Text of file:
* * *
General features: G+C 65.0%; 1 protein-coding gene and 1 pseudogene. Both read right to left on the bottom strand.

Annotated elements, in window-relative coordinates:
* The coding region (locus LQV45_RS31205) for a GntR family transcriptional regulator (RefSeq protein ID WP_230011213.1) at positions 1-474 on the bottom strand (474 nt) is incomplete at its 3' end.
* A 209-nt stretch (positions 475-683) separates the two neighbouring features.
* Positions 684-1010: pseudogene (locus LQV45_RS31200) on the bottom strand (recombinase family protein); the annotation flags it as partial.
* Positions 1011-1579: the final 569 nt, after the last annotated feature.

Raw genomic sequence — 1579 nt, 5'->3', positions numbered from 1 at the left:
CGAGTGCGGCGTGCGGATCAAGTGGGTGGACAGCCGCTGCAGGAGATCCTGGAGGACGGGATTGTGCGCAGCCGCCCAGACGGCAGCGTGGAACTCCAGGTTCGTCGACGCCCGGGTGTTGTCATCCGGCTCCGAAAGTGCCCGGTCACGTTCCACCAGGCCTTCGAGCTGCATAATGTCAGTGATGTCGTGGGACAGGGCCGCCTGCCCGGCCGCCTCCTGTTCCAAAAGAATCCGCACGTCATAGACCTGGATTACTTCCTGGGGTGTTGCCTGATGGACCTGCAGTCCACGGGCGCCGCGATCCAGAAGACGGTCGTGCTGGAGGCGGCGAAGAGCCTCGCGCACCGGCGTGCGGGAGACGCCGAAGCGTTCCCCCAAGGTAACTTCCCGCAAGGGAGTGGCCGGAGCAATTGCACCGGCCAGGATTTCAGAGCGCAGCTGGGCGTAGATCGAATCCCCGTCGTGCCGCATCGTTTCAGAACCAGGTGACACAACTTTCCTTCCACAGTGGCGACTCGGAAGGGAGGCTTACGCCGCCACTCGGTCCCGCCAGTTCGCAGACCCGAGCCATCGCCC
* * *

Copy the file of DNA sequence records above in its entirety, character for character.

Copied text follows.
General features: G+C 65.0%; 1 protein-coding gene and 1 pseudogene. Both read right to left on the bottom strand.

Annotated elements, in window-relative coordinates:
* The coding region (locus LQV45_RS31205) for a GntR family transcriptional regulator (RefSeq protein ID WP_230011213.1) at positions 1-474 on the bottom strand (474 nt) is incomplete at its 3' end.
* A 209-nt stretch (positions 475-683) separates the two neighbouring features.
* Positions 684-1010: pseudogene (locus LQV45_RS31200) on the bottom strand (recombinase family protein); the annotation flags it as partial.
* Positions 1011-1579: the final 569 nt, after the last annotated feature.

Raw genomic sequence — 1579 nt, 5'->3', positions numbered from 1 at the left:
CGAGTGCGGCGTGCGGATCAAGTGGGTGGACAGCCGCTGCAGGAGATCCTGGAGGACGGGATTGTGCGCAGCCGCCCAGACGGCAGCGTGGAACTCCAGGTTCGTCGACGCCCGGGTGTTGTCATCCGGCTCCGAAAGTGCCCGGTCACGTTCCACCAGGCCTTCGAGCTGCATAATGTCAGTGATGTCGTGGGACAGGGCCGCCTGCCCGGCCGCCTCCTGTTCCAAAAGAATCCGCACGTCATAGACCTGGATTACTTCCTGGGGTGTTGCCTGATGGACCTGCAGTCCACGGGCGCCGCGATCCAGAAGACGGTCGTGCTGGAGGCGGCGAAGAGCCTCGCGCACCGGCGTGCGGGAGACGCCGAAGCGTTCCCCCAAGGTAACTTCCCGCAAGGGAGTGGCCGGAGCAATTGCACCGGCCAGGATTTCAGAGCGCAGCTGGGCGTAGATCGAATCCCCGTCGTGCCGCATCGTTTCAGAACCAGGTGACACAACTTTCCTTCCACAGTGGCGACTCGGAAGGGAGGCTTACGCCGCCACTCGGTCCCGCCAGTTCGCAGACCCGAGCCATCGCCC